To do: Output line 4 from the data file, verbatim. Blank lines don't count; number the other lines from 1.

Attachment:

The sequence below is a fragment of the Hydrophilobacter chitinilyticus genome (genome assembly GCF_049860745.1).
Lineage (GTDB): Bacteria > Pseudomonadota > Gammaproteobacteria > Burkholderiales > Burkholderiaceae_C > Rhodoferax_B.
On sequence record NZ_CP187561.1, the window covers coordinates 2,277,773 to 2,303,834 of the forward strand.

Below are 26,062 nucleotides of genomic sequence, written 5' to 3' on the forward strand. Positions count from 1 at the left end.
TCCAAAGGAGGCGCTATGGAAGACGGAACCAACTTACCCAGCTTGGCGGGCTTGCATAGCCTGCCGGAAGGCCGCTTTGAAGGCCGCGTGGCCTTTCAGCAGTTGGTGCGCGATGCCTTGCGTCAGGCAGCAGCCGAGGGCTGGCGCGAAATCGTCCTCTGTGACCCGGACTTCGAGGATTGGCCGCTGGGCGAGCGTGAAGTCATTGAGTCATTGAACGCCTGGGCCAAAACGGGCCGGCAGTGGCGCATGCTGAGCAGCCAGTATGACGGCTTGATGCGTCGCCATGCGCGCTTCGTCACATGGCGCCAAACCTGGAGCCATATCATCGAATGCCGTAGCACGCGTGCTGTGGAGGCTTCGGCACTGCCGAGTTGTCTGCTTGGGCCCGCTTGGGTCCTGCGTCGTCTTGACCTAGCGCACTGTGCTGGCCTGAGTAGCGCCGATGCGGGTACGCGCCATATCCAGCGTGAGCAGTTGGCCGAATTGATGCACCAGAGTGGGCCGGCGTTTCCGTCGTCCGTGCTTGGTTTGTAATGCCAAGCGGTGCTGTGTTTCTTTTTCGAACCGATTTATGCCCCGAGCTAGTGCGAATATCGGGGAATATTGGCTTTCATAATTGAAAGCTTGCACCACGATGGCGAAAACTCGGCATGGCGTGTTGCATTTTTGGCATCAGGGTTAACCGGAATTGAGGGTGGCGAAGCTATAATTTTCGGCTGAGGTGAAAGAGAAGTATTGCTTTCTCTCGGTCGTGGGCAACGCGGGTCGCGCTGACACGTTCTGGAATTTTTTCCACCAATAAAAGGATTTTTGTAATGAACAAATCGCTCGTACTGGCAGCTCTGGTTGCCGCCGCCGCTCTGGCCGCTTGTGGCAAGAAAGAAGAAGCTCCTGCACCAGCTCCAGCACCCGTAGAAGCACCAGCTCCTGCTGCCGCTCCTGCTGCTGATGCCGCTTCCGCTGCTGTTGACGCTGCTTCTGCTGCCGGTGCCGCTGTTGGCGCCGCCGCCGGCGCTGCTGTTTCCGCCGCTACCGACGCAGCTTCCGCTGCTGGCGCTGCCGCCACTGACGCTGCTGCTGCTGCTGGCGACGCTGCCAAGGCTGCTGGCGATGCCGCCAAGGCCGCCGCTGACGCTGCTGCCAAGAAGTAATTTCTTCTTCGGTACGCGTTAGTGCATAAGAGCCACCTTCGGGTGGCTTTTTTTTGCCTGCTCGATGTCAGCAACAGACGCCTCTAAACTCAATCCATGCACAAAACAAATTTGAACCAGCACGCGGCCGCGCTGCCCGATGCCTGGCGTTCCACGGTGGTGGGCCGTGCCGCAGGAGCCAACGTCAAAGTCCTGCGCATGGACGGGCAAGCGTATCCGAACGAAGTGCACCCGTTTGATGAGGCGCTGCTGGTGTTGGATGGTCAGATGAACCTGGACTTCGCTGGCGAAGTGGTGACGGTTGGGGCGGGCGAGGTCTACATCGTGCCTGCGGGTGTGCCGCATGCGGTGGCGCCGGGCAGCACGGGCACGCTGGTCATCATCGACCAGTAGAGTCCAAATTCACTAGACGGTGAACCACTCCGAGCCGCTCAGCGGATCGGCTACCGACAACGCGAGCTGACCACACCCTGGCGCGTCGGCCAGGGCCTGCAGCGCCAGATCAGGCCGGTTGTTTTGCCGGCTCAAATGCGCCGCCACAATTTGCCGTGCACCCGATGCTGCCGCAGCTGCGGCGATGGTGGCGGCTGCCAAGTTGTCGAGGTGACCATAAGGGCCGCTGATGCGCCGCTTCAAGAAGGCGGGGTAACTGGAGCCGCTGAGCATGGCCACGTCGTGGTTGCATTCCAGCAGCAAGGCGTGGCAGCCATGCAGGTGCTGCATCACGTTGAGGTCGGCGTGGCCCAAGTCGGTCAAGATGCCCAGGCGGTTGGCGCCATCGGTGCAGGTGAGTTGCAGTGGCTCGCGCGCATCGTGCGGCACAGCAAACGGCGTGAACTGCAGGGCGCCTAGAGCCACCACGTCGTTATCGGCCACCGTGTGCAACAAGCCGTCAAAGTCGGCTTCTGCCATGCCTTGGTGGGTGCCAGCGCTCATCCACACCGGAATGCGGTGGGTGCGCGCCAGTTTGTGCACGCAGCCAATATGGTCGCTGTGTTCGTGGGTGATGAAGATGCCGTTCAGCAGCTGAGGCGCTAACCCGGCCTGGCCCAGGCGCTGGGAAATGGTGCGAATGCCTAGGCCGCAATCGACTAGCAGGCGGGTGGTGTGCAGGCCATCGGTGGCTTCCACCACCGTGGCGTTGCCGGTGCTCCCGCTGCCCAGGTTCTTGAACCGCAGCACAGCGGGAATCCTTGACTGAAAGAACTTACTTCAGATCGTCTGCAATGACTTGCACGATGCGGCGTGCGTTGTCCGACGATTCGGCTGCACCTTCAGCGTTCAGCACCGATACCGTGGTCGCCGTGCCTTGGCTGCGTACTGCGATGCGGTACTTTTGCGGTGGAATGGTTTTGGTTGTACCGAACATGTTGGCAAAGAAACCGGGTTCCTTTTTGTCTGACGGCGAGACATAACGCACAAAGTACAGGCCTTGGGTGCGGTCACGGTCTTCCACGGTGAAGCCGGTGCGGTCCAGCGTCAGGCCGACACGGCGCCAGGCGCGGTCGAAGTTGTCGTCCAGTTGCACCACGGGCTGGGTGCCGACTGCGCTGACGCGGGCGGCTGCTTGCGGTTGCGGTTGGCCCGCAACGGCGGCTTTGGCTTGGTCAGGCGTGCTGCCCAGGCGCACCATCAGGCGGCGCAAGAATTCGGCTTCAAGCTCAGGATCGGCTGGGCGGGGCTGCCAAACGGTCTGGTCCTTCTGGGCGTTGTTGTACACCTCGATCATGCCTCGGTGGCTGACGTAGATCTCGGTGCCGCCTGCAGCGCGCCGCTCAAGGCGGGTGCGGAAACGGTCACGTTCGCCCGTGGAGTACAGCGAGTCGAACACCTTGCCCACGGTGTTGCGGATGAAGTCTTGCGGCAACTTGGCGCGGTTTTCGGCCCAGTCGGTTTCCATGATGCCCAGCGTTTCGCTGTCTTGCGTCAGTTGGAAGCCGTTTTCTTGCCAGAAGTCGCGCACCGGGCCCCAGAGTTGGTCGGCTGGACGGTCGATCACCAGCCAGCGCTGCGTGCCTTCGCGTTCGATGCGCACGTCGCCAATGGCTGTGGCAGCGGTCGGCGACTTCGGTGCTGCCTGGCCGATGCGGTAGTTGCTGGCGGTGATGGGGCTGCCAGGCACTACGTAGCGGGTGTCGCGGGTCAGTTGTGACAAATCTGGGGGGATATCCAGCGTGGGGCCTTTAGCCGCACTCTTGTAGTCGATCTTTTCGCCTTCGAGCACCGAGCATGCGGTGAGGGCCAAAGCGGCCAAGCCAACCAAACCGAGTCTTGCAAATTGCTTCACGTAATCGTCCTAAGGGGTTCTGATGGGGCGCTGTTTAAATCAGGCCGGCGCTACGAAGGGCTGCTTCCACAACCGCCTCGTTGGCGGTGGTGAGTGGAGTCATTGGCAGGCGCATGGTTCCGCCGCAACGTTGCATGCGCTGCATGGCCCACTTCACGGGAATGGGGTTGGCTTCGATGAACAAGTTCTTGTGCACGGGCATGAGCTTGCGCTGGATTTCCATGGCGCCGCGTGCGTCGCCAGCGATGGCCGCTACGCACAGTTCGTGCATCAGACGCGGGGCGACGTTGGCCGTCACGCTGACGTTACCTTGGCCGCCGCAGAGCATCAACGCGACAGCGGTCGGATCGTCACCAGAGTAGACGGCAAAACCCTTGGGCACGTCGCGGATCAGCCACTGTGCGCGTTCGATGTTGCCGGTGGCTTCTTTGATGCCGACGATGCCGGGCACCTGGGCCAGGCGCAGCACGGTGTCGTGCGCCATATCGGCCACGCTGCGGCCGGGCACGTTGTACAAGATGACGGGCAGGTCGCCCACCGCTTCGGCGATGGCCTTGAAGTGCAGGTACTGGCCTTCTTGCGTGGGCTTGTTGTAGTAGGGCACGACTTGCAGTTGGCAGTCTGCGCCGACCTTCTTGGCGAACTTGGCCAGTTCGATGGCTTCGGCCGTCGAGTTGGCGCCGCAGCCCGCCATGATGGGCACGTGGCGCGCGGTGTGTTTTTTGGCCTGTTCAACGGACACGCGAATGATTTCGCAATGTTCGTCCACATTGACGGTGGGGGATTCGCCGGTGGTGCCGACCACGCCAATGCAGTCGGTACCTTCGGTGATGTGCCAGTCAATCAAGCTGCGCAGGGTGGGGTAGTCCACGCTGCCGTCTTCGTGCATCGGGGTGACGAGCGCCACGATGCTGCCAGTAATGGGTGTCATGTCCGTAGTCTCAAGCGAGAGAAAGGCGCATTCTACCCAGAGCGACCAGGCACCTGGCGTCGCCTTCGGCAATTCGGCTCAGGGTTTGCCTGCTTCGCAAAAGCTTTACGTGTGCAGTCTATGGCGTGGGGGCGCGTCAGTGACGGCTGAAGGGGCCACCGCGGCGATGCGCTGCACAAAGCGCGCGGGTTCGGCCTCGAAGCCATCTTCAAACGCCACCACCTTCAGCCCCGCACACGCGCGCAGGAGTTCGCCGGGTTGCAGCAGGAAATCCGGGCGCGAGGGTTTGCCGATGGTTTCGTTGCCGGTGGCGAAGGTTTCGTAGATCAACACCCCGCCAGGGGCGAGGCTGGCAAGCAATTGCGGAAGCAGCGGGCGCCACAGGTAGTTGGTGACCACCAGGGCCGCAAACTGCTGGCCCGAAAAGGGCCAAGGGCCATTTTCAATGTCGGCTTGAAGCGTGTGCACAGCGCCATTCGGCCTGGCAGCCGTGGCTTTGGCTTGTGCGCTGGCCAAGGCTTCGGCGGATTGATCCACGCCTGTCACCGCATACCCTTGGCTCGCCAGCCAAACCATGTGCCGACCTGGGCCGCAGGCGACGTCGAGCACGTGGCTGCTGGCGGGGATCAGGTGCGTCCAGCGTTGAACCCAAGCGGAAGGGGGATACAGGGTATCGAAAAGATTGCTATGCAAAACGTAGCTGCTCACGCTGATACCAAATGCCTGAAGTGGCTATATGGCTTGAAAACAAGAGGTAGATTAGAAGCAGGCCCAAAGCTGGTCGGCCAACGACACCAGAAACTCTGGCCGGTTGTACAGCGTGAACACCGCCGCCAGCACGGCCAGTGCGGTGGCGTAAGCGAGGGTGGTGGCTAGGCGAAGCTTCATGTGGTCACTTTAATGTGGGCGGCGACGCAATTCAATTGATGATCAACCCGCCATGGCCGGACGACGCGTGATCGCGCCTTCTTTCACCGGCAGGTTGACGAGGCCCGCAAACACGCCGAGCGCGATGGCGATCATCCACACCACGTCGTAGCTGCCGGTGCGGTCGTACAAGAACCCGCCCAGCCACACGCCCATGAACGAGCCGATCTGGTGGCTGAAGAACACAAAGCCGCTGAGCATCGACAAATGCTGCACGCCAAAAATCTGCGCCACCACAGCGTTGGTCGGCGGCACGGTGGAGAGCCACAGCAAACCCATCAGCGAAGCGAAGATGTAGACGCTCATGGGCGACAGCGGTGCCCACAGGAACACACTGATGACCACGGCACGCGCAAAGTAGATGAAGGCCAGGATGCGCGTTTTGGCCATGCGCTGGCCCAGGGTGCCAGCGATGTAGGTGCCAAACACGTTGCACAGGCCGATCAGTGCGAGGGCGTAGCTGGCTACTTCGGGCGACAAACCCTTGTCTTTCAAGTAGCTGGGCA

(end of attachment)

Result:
Below are 26,062 nucleotides of genomic sequence, written 5' to 3' on the forward strand. Positions count from 1 at the left end.